Lawmakers approved a plan Thursday, March 15 to toughen up on bullies in Idaho public schools and to make the state's 115 school districts take a more active role in policing students who harass, abuse, and threaten their classmates.
The Senate voted 25-8 to pass a bill that would require educators to undergo professional training on bullying and to intervene if they witness a student being harassed.
The legislation would also make schools responsible for monitoring and diffusing bullying at any school function and in cyberbullying cases that threaten a student's learning environment.
Sen. Nicole LeFavour, D-Boise, contends that tougher school policy is urgently needed to better protect Idaho students who are picked on and who may be a suicide risk.
“We want every student in our school and every student in our state to be safe,” said LeFavour, the sponsor of the bill.
Efforts to curb bullying have surged nationally in the wake of recent youth suicides.
In Idaho, the state Department of Education receives weekly calls from angry parents who can't get schools to stop their children from being harassed, according to LeFavour.
“It is one of those issues that whatever young people you talk to in the state right now, they'll say it is a problem,” said LeFavour, who is not seeking re-election but has championed civil rights during her eight years in the Senate.
Even with the overwhelming support in the Senate Thursday, the bill's trip through the chamber was anything but smooth. It's been amended several times and has drawn harsh criticism by some GOP lawmakers.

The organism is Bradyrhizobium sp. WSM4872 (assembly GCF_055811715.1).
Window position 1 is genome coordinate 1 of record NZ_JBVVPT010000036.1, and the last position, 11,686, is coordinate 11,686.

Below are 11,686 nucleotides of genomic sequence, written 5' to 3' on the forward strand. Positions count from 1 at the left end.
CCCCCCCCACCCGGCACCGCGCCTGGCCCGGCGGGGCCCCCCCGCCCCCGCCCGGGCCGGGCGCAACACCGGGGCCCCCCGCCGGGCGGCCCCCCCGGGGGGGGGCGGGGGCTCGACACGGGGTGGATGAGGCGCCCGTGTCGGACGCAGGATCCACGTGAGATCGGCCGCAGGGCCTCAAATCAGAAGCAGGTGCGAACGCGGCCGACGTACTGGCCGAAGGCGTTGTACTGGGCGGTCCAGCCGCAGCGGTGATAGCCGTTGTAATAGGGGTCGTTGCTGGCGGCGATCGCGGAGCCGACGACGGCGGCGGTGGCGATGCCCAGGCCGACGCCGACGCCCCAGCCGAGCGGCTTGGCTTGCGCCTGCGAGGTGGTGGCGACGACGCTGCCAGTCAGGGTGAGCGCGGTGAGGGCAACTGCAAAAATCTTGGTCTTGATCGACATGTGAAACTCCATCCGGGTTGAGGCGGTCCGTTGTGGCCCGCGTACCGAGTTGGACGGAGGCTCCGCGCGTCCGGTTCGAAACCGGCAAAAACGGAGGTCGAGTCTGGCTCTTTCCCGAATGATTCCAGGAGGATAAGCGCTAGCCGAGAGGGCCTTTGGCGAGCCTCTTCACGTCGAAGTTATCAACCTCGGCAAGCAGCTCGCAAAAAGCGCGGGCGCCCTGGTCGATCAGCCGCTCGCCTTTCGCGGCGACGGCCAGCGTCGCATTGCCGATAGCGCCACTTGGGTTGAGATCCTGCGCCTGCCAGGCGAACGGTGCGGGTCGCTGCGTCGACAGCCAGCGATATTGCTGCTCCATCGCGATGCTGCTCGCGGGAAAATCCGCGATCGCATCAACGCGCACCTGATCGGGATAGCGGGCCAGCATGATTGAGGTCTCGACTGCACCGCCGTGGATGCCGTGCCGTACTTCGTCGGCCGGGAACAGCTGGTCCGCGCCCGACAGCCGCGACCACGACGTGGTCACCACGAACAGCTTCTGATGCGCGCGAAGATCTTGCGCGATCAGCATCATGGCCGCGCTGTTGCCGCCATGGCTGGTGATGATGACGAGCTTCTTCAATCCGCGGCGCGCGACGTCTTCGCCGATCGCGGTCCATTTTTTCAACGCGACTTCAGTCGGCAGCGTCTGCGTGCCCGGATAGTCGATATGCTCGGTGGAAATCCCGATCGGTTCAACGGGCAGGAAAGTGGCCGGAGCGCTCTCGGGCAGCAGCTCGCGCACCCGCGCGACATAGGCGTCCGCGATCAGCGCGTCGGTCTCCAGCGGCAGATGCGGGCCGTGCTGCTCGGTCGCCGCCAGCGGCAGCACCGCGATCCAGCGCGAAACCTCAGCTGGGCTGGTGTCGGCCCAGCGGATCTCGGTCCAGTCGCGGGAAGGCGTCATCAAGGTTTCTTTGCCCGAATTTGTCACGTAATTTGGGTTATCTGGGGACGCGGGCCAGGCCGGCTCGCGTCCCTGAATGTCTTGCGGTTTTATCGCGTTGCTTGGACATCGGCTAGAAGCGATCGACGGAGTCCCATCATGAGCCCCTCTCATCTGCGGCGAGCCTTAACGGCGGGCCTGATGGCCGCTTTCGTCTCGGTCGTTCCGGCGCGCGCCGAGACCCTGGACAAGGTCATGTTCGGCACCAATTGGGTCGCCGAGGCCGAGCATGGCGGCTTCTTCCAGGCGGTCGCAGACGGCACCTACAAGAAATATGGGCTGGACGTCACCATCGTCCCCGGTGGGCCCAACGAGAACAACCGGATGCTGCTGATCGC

Opponents had worried that mandates to crack down on bullying may be inappropriate for homeschool settings, prompting lawmakers to attach specific exemptions for homeschool students.
Critics also argued that the professional development mandates could create a financial burden for schools and force teachers and administrators to address an issue some lawmakers believe is not that big of a problem in Idaho.
Sen. Sheryl Nuxoll, R-Cottonwood, opposed the bill and suggested whether supporters were “making a mountain out of a molehill” in some instances.
Nuxoll said it should be up to local school districts—not the state—to decide and enact anti-bullying measures.
Elsewhere in the country, though, bullying has kept a high profile: A federal lawsuit was recently settled over gay and lesbian students being bullied in a Minnesota school district, President Barack Obama is slated to deliver an anti-bullying message Sunday before the airing of Cartoon Network bullying documentary Speak Up, and a feature-length documentary called Bully is due in theaters later this month.
Sen. Bert Brackett, R-Rogerson, endorsed the bill, saying it could potentially save schools money if it prevents lawsuits from upset parents whose children have been harassed.
“It would be pretty minimal if it prevents a lawsuit,” Brackett said. “At times that is the only recourse that parents feel they might have.”
The legislation must still get approval from the House.